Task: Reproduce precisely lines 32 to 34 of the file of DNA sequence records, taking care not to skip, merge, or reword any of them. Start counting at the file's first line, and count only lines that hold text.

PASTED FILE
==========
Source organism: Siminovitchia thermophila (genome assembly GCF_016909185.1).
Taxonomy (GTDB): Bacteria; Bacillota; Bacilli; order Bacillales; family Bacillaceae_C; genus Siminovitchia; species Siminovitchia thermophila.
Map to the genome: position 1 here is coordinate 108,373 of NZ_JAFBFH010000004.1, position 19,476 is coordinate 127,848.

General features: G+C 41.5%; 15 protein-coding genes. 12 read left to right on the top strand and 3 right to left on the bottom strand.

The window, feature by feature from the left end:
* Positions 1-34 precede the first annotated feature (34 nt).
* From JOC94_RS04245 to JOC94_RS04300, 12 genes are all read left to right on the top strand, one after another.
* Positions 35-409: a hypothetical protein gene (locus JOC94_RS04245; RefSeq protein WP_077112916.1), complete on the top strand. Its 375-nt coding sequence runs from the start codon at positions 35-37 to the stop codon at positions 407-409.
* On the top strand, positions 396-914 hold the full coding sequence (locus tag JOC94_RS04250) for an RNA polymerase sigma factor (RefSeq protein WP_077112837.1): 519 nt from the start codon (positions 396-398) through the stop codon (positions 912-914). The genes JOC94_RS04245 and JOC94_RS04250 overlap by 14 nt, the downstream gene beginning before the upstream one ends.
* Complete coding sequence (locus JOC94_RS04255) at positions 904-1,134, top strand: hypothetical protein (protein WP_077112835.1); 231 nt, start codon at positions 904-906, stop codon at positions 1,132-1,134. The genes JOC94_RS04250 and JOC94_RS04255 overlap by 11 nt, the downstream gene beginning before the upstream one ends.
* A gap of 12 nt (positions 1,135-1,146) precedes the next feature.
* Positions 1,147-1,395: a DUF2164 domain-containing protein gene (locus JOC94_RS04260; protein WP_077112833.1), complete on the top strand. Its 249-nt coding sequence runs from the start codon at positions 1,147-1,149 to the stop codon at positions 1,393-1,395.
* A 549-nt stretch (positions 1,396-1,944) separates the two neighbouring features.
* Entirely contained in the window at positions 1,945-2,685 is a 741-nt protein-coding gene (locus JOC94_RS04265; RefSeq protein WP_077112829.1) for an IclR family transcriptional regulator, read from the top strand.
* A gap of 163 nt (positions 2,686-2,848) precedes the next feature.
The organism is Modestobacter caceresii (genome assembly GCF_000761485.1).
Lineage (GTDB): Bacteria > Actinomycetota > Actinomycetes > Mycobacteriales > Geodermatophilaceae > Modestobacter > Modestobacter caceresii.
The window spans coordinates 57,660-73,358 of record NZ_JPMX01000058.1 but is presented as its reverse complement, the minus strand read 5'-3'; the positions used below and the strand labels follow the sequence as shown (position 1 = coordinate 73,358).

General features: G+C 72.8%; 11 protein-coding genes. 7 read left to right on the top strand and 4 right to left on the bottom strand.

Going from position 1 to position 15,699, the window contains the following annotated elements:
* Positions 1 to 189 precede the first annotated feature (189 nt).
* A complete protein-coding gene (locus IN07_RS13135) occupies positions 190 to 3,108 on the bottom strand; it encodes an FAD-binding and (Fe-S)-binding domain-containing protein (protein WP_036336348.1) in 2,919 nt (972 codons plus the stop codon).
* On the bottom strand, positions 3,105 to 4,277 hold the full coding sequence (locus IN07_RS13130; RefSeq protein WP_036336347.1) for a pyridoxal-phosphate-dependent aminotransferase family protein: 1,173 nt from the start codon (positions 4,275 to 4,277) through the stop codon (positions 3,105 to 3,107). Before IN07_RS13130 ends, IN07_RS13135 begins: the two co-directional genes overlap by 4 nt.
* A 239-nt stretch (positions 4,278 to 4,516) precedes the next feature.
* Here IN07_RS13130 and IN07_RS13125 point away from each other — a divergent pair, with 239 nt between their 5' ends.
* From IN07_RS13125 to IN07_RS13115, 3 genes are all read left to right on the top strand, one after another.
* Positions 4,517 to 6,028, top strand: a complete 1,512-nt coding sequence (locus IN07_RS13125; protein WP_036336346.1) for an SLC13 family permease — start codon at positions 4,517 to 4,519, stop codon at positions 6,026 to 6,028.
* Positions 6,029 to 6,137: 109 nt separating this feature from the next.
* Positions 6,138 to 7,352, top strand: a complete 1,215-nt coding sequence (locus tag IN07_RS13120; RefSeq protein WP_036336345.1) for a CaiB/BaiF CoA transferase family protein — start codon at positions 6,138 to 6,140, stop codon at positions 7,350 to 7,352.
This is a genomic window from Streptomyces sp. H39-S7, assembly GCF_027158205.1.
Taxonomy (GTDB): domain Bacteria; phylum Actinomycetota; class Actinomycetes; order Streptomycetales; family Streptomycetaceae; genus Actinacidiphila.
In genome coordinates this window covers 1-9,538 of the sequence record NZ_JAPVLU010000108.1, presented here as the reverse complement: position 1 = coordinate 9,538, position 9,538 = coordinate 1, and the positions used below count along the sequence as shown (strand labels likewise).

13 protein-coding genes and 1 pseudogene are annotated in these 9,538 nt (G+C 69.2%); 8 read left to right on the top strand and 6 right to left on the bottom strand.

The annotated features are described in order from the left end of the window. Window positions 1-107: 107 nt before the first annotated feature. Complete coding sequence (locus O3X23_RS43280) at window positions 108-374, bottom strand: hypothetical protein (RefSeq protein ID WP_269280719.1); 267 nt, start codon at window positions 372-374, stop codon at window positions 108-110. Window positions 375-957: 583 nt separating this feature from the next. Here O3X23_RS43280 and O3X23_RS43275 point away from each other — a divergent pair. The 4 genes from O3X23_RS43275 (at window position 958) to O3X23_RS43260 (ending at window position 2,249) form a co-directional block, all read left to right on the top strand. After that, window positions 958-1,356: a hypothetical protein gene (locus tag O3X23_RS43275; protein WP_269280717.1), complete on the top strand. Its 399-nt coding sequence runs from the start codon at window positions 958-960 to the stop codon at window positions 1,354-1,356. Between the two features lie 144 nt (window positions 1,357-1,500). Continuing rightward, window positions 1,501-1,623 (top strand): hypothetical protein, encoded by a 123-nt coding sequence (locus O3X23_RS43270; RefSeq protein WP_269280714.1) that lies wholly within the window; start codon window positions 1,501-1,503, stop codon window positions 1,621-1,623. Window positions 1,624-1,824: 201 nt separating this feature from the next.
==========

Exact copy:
In genome coordinates this window covers 1-9,538 of the sequence record NZ_JAPVLU010000108.1, presented here as the reverse complement: position 1 = coordinate 9,538, position 9,538 = coordinate 1, and the positions used below count along the sequence as shown (strand labels likewise).

13 protein-coding genes and 1 pseudogene are annotated in these 9,538 nt (G+C 69.2%); 8 read left to right on the top strand and 6 right to left on the bottom strand.

The annotated features are described in order from the left end of the window. Window positions 1-107: 107 nt before the first annotated feature. Complete coding sequence (locus O3X23_RS43280) at window positions 108-374, bottom strand: hypothetical protein (RefSeq protein ID WP_269280719.1); 267 nt, start codon at window positions 372-374, stop codon at window positions 108-110. Window positions 375-957: 583 nt separating this feature from the next. Here O3X23_RS43280 and O3X23_RS43275 point away from each other — a divergent pair. The 4 genes from O3X23_RS43275 (at window position 958) to O3X23_RS43260 (ending at window position 2,249) form a co-directional block, all read left to right on the top strand. After that, window positions 958-1,356: a hypothetical protein gene (locus tag O3X23_RS43275; protein WP_269280717.1), complete on the top strand. Its 399-nt coding sequence runs from the start codon at window positions 958-960 to the stop codon at window positions 1,354-1,356. Between the two features lie 144 nt (window positions 1,357-1,500). Continuing rightward, window positions 1,501-1,623 (top strand): hypothetical protein, encoded by a 123-nt coding sequence (locus O3X23_RS43270; RefSeq protein WP_269280714.1) that lies wholly within the window; start codon window positions 1,501-1,503, stop codon window positions 1,621-1,623. Window positions 1,624-1,824: 201 nt separating this feature from the next.